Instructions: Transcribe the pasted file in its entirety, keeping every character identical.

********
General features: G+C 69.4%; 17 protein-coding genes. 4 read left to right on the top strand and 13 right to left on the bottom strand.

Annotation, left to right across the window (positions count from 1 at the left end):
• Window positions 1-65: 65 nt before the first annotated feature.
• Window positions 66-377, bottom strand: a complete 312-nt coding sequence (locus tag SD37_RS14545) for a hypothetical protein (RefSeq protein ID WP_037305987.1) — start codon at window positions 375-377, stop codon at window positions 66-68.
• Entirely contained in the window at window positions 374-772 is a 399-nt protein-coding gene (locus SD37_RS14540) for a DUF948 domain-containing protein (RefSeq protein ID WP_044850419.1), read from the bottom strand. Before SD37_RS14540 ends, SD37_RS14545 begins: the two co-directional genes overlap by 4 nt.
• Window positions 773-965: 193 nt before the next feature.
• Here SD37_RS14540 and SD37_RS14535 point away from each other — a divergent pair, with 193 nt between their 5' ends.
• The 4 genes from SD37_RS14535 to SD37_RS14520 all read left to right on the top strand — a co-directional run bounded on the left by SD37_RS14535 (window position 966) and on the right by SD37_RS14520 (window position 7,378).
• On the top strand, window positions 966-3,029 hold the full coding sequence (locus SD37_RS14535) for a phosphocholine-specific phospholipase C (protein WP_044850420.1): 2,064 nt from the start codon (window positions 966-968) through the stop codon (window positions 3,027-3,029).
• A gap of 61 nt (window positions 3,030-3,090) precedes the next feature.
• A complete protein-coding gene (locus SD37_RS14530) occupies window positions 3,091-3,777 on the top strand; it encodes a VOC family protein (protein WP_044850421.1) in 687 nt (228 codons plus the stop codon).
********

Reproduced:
General features: G+C 69.4%; 17 protein-coding genes. 4 read left to right on the top strand and 13 right to left on the bottom strand.

Annotation, left to right across the window (positions count from 1 at the left end):
• Window positions 1-65: 65 nt before the first annotated feature.
• Window positions 66-377, bottom strand: a complete 312-nt coding sequence (locus tag SD37_RS14545) for a hypothetical protein (RefSeq protein ID WP_037305987.1) — start codon at window positions 375-377, stop codon at window positions 66-68.
• Entirely contained in the window at window positions 374-772 is a 399-nt protein-coding gene (locus SD37_RS14540) for a DUF948 domain-containing protein (RefSeq protein ID WP_044850419.1), read from the bottom strand. Before SD37_RS14540 ends, SD37_RS14545 begins: the two co-directional genes overlap by 4 nt.
• Window positions 773-965: 193 nt before the next feature.
• Here SD37_RS14540 and SD37_RS14535 point away from each other — a divergent pair, with 193 nt between their 5' ends.
• The 4 genes from SD37_RS14535 to SD37_RS14520 all read left to right on the top strand — a co-directional run bounded on the left by SD37_RS14535 (window position 966) and on the right by SD37_RS14520 (window position 7,378).
• On the top strand, window positions 966-3,029 hold the full coding sequence (locus SD37_RS14535) for a phosphocholine-specific phospholipase C (protein WP_044850420.1): 2,064 nt from the start codon (window positions 966-968) through the stop codon (window positions 3,027-3,029).
• A gap of 61 nt (window positions 3,030-3,090) precedes the next feature.
• A complete protein-coding gene (locus SD37_RS14530) occupies window positions 3,091-3,777 on the top strand; it encodes a VOC family protein (protein WP_044850421.1) in 687 nt (228 codons plus the stop codon).